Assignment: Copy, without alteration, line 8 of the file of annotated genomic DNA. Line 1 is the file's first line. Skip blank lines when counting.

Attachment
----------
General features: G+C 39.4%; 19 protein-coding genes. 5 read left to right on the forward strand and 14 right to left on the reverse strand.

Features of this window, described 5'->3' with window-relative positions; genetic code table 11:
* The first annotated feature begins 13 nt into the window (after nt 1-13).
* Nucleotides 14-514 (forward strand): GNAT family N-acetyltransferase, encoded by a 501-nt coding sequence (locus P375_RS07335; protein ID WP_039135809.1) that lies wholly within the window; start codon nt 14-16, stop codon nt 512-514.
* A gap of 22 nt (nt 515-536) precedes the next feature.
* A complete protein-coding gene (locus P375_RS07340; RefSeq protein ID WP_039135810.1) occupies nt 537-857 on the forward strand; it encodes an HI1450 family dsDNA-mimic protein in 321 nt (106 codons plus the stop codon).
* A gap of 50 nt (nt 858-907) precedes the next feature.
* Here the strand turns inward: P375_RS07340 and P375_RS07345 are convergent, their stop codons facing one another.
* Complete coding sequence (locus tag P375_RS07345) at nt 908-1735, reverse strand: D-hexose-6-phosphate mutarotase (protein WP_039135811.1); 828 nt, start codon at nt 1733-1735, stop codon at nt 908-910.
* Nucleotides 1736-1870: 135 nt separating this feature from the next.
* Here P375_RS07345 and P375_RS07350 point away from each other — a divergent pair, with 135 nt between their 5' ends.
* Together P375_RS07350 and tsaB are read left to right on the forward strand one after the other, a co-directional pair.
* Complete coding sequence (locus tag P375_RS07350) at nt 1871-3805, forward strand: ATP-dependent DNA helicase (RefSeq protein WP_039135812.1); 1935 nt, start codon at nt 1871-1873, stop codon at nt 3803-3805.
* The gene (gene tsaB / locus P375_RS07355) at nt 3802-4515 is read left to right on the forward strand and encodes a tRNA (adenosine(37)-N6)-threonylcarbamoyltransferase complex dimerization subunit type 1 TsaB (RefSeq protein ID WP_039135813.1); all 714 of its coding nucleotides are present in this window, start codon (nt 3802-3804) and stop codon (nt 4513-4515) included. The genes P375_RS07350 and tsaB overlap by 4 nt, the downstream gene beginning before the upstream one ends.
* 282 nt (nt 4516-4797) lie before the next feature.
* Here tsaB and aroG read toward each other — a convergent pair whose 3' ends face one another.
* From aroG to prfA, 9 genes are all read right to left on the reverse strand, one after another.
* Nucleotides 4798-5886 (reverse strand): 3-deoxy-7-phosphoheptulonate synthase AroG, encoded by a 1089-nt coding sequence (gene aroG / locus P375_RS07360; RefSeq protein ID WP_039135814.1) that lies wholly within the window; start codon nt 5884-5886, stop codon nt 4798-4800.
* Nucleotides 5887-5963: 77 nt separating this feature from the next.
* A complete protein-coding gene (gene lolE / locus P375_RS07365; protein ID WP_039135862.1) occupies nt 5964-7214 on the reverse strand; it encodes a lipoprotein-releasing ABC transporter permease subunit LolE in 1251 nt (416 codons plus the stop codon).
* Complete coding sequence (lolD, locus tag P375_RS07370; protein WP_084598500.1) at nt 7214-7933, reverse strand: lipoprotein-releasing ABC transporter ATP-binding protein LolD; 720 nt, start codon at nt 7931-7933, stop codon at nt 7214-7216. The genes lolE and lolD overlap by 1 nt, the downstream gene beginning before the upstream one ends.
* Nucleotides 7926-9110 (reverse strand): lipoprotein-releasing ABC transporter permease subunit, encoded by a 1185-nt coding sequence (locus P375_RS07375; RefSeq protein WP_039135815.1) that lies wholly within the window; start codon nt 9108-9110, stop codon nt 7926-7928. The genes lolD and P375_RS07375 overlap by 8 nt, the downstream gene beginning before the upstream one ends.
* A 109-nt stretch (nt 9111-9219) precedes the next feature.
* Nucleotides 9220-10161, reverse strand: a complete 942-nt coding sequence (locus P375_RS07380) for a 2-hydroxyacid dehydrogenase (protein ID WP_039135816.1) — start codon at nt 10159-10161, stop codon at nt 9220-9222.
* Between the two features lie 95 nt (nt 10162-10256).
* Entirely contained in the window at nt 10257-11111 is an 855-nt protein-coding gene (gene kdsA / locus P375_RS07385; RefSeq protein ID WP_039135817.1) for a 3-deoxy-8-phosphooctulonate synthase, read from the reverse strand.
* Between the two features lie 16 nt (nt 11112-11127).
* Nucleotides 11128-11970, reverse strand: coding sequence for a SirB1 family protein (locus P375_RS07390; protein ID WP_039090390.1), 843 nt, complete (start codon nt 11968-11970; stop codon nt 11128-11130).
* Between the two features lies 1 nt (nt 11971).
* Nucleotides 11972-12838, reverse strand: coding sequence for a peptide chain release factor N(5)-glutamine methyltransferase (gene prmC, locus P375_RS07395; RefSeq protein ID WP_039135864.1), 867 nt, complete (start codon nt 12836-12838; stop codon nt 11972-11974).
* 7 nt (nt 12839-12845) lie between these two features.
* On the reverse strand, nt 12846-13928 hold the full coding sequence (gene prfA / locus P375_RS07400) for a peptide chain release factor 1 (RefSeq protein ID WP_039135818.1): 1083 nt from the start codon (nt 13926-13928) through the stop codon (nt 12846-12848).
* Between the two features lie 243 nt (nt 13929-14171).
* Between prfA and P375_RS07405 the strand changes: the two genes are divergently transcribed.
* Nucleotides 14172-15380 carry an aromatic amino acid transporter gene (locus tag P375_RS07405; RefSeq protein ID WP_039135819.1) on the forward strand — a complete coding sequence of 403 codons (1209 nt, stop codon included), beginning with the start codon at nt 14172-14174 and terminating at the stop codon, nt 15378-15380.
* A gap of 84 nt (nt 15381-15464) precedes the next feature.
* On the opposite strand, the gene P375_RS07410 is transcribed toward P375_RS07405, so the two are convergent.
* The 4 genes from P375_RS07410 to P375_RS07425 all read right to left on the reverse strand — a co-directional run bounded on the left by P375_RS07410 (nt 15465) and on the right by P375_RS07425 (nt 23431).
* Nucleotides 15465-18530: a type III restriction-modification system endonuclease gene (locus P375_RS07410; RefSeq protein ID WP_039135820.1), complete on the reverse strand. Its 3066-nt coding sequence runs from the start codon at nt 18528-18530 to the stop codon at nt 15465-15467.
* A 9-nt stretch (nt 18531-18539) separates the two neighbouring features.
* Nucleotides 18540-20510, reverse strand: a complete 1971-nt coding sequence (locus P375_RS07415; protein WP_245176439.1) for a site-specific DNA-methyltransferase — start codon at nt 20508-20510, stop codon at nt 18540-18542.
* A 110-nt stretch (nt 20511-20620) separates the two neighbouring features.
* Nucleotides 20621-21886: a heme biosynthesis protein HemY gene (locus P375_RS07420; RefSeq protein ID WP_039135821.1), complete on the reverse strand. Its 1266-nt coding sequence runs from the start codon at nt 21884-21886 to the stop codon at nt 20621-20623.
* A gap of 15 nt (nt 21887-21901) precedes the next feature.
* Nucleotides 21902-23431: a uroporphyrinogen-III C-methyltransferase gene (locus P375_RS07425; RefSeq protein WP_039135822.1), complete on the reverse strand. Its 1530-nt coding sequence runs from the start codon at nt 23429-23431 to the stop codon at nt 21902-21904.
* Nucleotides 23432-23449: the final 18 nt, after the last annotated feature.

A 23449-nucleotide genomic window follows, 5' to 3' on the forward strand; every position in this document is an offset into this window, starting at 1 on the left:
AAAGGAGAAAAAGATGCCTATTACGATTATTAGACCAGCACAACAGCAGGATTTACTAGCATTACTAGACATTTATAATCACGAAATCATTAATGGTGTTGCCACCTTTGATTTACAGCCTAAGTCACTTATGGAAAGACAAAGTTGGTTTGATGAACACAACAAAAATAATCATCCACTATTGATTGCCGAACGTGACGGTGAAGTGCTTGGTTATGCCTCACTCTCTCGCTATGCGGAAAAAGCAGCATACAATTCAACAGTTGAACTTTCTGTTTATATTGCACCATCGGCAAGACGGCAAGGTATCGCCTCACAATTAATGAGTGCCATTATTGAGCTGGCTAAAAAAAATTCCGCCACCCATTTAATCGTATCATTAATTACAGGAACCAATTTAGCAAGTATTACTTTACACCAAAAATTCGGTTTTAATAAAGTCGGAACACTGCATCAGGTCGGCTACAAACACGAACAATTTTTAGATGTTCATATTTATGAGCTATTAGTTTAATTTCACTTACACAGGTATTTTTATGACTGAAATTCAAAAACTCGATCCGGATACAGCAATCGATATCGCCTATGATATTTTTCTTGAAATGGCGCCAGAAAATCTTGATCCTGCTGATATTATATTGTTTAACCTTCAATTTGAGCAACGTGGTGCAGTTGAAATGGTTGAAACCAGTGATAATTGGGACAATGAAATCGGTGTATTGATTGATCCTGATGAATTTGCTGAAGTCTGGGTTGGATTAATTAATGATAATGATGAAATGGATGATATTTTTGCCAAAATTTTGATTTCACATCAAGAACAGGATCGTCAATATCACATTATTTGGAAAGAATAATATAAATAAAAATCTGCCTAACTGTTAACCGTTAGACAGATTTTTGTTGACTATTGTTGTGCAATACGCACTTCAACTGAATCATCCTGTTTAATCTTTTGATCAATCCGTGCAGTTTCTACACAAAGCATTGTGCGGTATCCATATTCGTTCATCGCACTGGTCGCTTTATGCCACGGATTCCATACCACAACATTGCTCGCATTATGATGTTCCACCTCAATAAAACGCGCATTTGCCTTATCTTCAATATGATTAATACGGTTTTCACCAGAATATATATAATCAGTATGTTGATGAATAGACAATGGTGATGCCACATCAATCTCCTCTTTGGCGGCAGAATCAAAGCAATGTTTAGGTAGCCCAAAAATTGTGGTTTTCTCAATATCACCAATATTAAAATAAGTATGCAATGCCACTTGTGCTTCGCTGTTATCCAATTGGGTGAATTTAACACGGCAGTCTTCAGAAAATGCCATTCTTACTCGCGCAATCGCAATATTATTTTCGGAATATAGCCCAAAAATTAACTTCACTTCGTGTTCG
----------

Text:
* Here the strand turns inward: P375_RS07340 and P375_RS07345 are convergent, their stop codons facing one another.